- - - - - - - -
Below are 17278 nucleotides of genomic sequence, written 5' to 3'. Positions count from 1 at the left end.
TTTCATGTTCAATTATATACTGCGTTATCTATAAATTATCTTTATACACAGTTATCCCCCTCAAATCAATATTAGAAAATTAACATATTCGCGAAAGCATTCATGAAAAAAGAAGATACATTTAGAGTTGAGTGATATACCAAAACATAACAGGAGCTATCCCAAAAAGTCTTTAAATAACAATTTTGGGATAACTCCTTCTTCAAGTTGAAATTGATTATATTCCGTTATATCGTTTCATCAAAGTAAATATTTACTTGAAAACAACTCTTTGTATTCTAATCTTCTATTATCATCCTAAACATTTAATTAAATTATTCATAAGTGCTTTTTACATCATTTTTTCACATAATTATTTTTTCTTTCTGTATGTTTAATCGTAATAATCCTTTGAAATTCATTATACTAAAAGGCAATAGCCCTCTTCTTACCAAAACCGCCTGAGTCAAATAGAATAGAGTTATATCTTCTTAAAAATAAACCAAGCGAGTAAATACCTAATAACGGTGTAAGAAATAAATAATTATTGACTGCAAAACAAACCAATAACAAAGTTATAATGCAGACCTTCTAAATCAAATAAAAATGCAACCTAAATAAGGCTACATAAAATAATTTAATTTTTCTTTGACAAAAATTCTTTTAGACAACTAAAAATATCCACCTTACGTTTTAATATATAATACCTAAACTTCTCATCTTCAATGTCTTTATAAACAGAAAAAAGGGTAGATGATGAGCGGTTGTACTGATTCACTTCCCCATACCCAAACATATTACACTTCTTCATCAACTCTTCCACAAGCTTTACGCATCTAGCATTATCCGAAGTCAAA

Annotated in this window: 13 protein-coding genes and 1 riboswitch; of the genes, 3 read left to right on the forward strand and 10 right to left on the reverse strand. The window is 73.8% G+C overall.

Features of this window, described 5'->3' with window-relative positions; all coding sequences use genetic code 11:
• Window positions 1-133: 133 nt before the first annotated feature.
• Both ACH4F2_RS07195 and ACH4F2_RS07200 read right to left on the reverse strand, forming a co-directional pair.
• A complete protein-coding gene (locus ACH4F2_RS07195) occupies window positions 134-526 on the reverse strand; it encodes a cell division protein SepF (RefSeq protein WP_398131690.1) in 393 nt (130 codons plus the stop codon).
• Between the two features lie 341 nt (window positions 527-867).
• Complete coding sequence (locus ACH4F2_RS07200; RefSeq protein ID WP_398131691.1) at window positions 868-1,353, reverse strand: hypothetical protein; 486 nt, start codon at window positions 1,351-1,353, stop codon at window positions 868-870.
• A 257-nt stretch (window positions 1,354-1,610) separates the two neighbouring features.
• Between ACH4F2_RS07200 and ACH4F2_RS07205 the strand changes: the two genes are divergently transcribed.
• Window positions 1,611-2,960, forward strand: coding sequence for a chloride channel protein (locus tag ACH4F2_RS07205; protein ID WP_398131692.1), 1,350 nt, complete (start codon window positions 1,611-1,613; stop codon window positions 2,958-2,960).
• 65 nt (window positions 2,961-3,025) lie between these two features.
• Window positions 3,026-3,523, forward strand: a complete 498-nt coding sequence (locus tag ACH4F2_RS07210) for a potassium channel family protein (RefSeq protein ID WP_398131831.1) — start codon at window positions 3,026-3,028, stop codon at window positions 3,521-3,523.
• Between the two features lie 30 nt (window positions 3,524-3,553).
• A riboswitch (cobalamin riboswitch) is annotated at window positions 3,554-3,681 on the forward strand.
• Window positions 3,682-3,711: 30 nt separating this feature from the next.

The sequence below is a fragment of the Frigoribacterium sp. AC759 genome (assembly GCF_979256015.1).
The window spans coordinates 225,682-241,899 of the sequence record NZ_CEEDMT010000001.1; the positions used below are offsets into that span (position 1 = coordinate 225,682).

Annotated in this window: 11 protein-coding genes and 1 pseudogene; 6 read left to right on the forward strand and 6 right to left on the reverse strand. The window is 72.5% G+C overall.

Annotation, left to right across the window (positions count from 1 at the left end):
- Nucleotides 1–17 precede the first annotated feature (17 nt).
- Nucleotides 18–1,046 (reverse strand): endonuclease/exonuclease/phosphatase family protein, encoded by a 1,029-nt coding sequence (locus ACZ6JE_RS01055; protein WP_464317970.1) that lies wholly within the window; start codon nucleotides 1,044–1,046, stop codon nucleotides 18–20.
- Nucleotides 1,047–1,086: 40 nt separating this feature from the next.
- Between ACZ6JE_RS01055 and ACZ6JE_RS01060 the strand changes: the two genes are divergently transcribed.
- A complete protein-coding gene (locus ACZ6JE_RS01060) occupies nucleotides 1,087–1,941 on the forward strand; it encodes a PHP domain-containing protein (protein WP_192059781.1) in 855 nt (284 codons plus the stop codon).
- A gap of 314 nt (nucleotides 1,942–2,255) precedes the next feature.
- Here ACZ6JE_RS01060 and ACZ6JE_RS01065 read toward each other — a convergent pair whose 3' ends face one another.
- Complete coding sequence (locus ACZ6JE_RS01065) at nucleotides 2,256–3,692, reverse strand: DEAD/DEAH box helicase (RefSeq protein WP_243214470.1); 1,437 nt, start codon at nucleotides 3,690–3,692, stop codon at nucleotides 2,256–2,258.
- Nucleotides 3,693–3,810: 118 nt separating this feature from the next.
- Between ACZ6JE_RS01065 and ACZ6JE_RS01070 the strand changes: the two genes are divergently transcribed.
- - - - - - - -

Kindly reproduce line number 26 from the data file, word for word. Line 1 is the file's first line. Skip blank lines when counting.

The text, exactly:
- A complete protein-coding gene (locus ACZ6JE_RS01060) occupies nucleotides 1,087–1,941 on the forward strand; it encodes a PHP domain-containing protein (protein WP_192059781.1) in 855 nt (284 codons plus the stop codon).